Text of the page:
Rheumatologists are NOT the doctors to deal with fibromyalgia

March 23, 2005

March 23, 2005

Dr John Luetkemeyer

The recent Rheumanation about fibromyalgia (FM), written by Dr David Pisetsky (Duke University, Durham, NC), has stimulated quite a response from www.jointandbone.org readers, with some agreeing but others disagreeing with how the condition fits into rheumatology. Here, Dr John Luetkemeyer, who runs a rheumatology practice in Pensacola, FL, puts forward his argument for why fibromyalgia patients should be directed elsewhere. He believes that the expertise of the rheumatologist is needed for diagnosis—and to exclude other, more sinister possibilities—but is not needed for treatment, such as it is.

In his article, Dr Pisetsky asks the question whether the thought of treating fibromyalgia patients scared "Karen" away from seeking a rheumatology fellowship at Duke University. I don't think it does anymore than irritable bowel syndrome scares residents from pursuing a career in gastroenterology. Every specialty has its Achilles' heel as it relates to "diagnoses" not supported by evidence-based medicine. In my opinion, it is time for rheumatologists to relinquish the responsibility of treating fibromyalgia patients.

A fibromyalgia patient referred to me is evaluated on a one-time basis to document the validity of the "label," and further follow-up is deferred to the primary-care physician. My desire to enter rheumatology was directly related to my interest in rheumatoid arthritis and the other inflammatory arthritides—not chronic pain secondary to the hypothesized altered processing of pain heavily influenced by psychosocial problems evident in the vast majority of these patients.

I do believe there are patients who have widespread musculoskeletal pain attributed to a syndrome we call fibromyalgia. However, I do not believe rheumatologists should be the "main caregivers for these patients," as Pisetsky and others have suggested. We simply treat these patients by default. The main reason for my stance is the lack of any creditable evidence supporting fibromyalgia as a rheumatologic condition other than the existence of chronic pain. Although rheumatic diseases are often associated with chronic pain, the converse is not necessarily true. With the burgeoning entrepreneurial specialty masquerading as "pain management," my opinion is that these patients would be best served by those who claim to be pain specialists—if only we could get them to put their needles down long enough to actually treat the pain and the patient.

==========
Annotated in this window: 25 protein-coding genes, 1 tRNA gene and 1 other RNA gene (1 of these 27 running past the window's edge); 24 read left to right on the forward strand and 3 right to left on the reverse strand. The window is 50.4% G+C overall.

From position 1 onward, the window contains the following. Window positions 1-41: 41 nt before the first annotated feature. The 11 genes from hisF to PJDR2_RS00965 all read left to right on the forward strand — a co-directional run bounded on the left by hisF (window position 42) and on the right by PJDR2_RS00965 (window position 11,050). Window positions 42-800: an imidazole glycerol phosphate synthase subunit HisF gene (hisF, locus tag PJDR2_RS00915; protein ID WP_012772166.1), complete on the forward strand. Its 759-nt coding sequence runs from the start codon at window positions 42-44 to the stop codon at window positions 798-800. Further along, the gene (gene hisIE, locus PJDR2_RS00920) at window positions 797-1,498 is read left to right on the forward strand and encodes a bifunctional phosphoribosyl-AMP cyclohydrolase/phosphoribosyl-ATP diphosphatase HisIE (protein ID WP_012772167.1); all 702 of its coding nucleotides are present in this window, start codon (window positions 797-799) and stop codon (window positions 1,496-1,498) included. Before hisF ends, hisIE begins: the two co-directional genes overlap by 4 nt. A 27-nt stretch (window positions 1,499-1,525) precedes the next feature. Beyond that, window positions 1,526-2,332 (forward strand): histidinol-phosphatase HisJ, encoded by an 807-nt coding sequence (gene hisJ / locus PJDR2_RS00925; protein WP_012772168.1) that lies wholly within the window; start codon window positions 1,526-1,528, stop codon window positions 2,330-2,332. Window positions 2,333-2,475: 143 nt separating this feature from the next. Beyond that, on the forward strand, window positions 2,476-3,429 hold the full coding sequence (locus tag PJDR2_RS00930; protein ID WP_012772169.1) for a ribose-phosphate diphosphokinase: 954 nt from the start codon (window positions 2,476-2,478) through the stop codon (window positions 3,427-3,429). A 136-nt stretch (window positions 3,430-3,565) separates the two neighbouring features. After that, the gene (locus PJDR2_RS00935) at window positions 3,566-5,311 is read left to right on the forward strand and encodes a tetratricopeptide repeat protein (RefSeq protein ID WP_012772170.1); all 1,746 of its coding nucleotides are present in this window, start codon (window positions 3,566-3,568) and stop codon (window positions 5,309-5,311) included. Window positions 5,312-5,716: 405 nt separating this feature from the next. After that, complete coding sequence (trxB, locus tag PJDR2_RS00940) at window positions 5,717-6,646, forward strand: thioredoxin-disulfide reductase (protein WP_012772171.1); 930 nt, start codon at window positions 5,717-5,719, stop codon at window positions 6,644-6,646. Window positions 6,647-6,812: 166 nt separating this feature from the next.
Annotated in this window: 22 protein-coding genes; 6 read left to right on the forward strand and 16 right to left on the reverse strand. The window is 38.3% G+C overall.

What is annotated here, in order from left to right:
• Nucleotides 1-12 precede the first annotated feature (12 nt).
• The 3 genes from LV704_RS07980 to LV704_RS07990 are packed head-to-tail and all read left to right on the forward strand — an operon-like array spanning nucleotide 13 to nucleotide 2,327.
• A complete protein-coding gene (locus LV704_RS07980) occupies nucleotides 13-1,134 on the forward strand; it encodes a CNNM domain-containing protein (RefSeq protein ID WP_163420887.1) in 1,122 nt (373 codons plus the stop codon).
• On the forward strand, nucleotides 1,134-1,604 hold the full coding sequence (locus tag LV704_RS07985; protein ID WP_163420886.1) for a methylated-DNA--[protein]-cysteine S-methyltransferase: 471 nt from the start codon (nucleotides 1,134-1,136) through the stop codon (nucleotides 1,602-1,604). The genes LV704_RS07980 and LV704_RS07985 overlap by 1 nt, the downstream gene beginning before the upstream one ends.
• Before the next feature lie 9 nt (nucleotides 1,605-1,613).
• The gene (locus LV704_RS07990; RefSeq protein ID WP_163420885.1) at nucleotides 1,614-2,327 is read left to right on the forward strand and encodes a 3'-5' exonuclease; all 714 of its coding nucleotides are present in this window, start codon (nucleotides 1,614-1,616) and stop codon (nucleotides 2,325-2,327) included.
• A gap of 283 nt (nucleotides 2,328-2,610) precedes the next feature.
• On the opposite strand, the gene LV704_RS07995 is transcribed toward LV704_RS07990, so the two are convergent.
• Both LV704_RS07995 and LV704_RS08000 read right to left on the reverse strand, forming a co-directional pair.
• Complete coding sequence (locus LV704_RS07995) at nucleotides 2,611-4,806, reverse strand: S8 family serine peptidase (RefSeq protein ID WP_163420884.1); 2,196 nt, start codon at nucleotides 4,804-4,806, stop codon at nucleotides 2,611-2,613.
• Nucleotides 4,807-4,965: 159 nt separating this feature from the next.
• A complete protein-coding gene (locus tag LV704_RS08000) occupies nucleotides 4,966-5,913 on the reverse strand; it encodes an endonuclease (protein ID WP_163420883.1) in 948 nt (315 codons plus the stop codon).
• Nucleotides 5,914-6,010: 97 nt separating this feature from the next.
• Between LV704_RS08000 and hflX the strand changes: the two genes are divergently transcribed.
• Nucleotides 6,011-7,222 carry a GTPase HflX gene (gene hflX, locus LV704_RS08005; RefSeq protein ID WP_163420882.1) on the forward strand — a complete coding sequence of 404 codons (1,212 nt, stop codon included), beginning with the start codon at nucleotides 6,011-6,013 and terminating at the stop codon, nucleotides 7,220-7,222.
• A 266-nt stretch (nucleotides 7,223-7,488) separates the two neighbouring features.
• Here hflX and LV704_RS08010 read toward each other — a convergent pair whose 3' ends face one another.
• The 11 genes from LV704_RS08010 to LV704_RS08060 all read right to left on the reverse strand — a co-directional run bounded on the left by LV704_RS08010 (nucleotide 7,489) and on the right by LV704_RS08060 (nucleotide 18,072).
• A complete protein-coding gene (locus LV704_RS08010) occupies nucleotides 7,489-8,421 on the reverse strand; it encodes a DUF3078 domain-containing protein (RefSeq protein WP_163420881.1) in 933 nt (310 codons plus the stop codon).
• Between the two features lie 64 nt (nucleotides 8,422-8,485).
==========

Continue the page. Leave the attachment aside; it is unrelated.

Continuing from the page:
Until that happens, we, as rheumatologists, will continue to be conveniently viewed as "experts" in treating chronic pain rather than treating the diseases that excited us during our training: rheumatoid arthritis, psoriatic arthritis, ankylosing spondylitis, reactive arthritis, vasculitis, lupus, scleroderma, myositis, and gout. These are the reasons I went into rheumatology. The manifestations of rheumatic diseases extend across all major specialties and subspecialties. We, as rheumatologists, are often asked to see the "difficult" patient to rule out autoimmune disease, vasculitis, or connective-tissue disease—we are the "specialty internists" of internal medicine.

The problem may lie with physician training and the lack of exposure of medical students and all types of residents to rheumatology. Musculoskeletal diseases span all the major specialties, and future physicians need formal (not elective) exposure to rheumatology, regardless of their chosen final path. We rheumatologists are receiving ever-increasing requests from physicians (both medical and surgical) to rule out fibromyalgia and "conditions" such as connective tissue disease, undifferentiated connective tissue disease, or autoimmune disease, prompted often by unexplained complaints of pain or poor postoperative wound healing. Rheumatologists may be trained in the differential diagnosis of pain but, unfortunately, we are becoming the house officers for poorly trained primary-care physicians, and we are too often being asked to "separate the wheat from the chaff."

Abysmal track record of treatment

Fibromyalgia has an abysmal track record of treatment, and several hypotheses have fallen by the wayside. Low pain thresholds, poor sleep patterns, abnormal levels of homocysteine or substance P, etc, make for interesting discussions at Lunch with the Professor sessions, but there is little practical advice about treatment. Abnormal central processing of pain in fibromyalgia is now the topic du jour. Studies describing the electron microscopic findings (or lack thereof) on the biopsies of tender points in patients with fibromyalgia and the search for peripheral etiologies have now given way to a focus on the central nervous system's processing of pain. Perhaps we are getting closer to finding out that fibromyalgia really is "in the head," one way or another.